Lavan’s Greed by Avi Stiefel


In this week's Parasha, Eliezer travels to Aram Naharayim, the home of Nachor, to find a wife for Yitzchak. After the story at the well, Rivkah runs to her house to tell her family what has occurred. The Torah then writes something that is extremely difficult to understand.  (24:29-30) “Vayaratz Lavan Ell Haish, Hachutzah Ell Haain. Vayehi Kirot Et Hanezem. Vayavo Ell Haish. ...”  These 2 Pesukim seem to be redundant. Why would the Torah write that Lavan ran to Eliezer, and then that Lavan came to Eliezer, after seeing the jewelry?

Rashi explains that Vayaratz means that Lavan ran to greet Eliezer after he saw the jewels because he realized that Eliezer was rich. The Or Hachayim questions this approach and asks how it is possible to interpret the Pasuk according to Rashi; Rashi’s explanation makes the Torah even more redundant than before. The Seforno explains Vayaratz as Lavan ran out to see how rich Eliezer was, instead of inviting Eliezer into his home.

The Seforno's explanation of the Pesukim describes Lavan as greedy. However, one can read these Pesukim to show something even darker than simple greed. One may suggest that Lavan had only heard that a stranger came to the well, and begged Rivkah for a drink. Lavan assumed that Eliezer was a wandering beggar who had come to beg for food and shelter. Therefore, Lavan ran out to chase Eliezer out of the village, in order that Eliezer would come to Lavan for money. However, when Lavan saw all the jewelry, and heard that Eliezer was looking for a wife for Yitzchak, Lavan knew that Eliezer had a lot of money, and would be able to gain a lot of money out of the proposed marriage. Immediately, Lavan changed tactics. Instead of running out to throw Eliezer out of the village, Lavan approached Eliezer kindly, hoping to get some money out of Eliezer.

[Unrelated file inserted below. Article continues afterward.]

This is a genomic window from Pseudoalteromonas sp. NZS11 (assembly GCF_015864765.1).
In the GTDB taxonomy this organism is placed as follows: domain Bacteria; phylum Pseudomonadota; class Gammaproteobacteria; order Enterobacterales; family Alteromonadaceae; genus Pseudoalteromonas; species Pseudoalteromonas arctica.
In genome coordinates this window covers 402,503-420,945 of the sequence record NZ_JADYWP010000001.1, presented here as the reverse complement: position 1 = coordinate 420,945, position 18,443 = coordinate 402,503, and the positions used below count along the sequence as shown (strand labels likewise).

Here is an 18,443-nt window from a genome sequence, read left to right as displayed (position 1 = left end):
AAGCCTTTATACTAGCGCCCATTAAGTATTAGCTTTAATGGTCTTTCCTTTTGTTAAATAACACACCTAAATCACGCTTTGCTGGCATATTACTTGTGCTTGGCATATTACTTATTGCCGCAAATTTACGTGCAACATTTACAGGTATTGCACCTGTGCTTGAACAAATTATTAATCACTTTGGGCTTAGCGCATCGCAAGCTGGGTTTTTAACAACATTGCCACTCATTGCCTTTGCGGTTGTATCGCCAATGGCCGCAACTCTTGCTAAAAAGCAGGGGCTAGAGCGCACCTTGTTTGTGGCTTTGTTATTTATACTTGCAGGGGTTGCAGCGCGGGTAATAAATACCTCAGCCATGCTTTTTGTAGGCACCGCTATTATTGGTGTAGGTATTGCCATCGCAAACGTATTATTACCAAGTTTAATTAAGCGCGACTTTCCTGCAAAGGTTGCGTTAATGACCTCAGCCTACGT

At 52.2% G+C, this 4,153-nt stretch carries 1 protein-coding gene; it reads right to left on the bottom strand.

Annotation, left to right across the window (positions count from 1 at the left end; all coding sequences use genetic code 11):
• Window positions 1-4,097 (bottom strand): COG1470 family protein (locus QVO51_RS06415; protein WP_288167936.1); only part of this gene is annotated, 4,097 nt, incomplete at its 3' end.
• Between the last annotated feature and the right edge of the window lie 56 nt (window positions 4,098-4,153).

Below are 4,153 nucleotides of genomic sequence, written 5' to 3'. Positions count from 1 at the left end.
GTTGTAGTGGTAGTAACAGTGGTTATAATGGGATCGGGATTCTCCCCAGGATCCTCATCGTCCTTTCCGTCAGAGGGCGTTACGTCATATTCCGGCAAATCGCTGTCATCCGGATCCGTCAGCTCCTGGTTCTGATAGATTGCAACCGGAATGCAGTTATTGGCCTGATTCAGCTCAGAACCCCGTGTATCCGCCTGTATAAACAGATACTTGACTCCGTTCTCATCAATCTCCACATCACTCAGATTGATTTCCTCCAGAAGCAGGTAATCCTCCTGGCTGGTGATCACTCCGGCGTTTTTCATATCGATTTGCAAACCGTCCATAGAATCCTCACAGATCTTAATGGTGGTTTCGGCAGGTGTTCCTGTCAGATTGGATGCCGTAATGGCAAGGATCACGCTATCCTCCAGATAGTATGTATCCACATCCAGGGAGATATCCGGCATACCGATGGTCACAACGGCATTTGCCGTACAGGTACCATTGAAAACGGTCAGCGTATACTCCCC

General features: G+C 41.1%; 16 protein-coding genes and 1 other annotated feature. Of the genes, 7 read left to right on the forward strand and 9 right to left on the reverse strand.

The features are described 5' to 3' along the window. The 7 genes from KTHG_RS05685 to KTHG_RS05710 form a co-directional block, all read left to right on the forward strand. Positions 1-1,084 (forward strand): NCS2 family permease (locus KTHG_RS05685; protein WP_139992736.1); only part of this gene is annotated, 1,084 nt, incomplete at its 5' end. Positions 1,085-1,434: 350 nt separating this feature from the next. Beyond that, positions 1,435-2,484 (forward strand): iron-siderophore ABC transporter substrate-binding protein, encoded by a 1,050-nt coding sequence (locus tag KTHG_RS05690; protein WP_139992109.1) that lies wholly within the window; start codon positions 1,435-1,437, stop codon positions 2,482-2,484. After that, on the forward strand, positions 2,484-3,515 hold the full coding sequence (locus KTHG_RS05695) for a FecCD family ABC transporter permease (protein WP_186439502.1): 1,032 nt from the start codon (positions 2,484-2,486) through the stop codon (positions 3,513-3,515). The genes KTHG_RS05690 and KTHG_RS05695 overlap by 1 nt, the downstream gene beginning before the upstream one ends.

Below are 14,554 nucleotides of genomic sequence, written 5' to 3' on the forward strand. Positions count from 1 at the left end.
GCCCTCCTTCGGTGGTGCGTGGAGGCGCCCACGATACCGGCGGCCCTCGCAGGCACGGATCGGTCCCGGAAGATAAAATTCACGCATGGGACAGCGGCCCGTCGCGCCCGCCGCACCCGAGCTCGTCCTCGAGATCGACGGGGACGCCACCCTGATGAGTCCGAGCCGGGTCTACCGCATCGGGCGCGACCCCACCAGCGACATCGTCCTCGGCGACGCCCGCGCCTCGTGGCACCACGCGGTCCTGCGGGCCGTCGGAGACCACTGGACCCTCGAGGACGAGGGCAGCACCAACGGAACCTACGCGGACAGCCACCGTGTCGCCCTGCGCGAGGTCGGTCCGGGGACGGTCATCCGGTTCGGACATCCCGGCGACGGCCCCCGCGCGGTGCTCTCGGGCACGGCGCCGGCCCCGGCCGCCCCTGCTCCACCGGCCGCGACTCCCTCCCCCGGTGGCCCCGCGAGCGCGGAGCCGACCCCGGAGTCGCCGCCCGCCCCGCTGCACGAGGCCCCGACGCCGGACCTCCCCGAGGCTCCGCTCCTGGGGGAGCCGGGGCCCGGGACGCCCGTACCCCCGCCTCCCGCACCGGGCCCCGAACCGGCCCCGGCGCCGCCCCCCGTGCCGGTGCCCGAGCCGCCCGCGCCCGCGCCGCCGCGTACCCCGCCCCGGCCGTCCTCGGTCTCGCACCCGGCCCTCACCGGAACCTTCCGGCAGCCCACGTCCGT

These Pesukim show that Lavan was not just greedy, but rather he was willing to even marry off his sister to a stranger just for money. We should try to act differently than Lavan, by acting with kindness and generosity, instead of greed and cruelty.

Do the Right Thing by Ari Ginsberg

Human Nature by Ari Selevan